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King of Northern French Cheeses
The Maroilles, otherwise called Marolles, is a cave-aged cheese with a pungent smell and is sold in rectangular blocks. It is the only northern French cheese with both an AOP in France and a DOP from the European Union.
TASTING NOTES FROM THE CURATOR
This rather stinky brick (“vieux pant” or old stinker to the locals) is the best-known washed-rind cheese in France. It has a soft, creamy, pale yellow pâté, lightly sweet and with a flavor that lingers. You’ll find it has a few holes and a faintly chalky center. While it is best in late spring and summer, it can be found and enjoyed year-round.
The production process for Maroilles is an interesting one. The cheese curds are shaped into rectangles and salted before they are removed from their hoops. They are then rested in a ventilated area for a little over a week to develop a light blue fuzz. Once this happens, they are brought to a cave cellar to be washed and brushed repeatedly with a particular bacteria for five weeks to develop their signature red-orange rind.
PREPARATION OR PAIRINGS
Maroilles makes for a brilliant dessert cheese all by itself, but it also makes a powerful starter. Pair it with smoked salmon — we love it with our Kaviari Salmon Collection—a bit of fresh parsley, and some wheat crackers for a simple but beautiful beginning to dinner.
It is a beer-drinker’s choice, in truth, great with strong brown ales, French ciders, and sour beers. It also pairs well with eau-de-vie (clear brandy). It does better with white wines than reds, such as a late-harvest Gewürztraminer or a Sauvignon Blanc. Of course, a Cava or Prosecco will not steer you wrong, either!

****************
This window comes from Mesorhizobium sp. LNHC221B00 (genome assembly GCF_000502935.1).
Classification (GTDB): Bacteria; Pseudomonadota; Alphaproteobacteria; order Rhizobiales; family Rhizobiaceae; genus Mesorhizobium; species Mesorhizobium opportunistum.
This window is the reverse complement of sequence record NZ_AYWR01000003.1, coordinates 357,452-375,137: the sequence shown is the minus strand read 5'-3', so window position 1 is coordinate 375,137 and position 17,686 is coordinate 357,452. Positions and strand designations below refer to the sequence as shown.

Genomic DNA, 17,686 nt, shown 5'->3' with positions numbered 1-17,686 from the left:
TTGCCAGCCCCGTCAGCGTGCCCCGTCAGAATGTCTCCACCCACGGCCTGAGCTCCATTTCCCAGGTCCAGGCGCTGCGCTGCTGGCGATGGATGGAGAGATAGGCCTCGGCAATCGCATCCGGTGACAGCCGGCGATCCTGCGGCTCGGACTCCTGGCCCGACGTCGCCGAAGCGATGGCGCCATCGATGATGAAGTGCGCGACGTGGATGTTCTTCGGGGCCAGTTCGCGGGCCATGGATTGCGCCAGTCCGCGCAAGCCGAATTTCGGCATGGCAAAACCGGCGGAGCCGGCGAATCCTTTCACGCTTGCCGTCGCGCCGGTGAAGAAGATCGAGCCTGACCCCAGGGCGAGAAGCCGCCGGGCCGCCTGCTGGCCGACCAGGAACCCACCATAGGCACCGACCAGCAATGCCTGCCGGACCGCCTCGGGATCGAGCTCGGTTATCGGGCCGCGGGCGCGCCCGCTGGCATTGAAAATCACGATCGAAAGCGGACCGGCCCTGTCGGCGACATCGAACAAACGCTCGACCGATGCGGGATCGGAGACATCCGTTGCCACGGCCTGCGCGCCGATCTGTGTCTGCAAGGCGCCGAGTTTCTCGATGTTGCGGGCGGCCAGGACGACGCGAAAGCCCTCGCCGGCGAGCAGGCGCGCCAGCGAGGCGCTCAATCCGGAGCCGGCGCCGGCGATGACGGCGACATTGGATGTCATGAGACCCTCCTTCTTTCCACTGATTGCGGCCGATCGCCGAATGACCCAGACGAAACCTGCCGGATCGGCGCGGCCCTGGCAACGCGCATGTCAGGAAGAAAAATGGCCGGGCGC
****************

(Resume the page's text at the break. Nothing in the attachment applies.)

FROM MONKS TO KINGS
It’s said this cheese was created by the monks at the Abbey of Maroilles in the year 962 AD. It became a tradition of the region for farmers to make small squares of young Maroilles cheese from the milk of their cows every June 24, to celebrate the feast day of Saint Jean Baptiste. On October 1, the feast day of Saint Remi that is also known in the area as Maroilles Day, the villagers would donate their cheese blocks to the Abbey, to be distributed by the monks to the Champagne grape harvesters. The cheese quickly became famous, so famous in fact that it became known as the favorite cheese of several French monarchs: Philip II, Louis IX, Charles VI, and Francis I.
Cheeses (except brined ones in jars) should be stored in the crisper or the butter drawer of a refrigerator, not on the shelves themselves. This is to help regulate their temperature and humidity levels — and prevents the formation of mold. Once opened, they should not be kept in their original packaging. Soft cheeses with delicate rinds need to breathe, so they are best placed in glass containers lined with paper towels to absorb extra moisture. Leave the lid open a tiny bit for air to circulate and don’t forget to write up a label with the date you first opened the package. Your cheese will be fine for up to one month.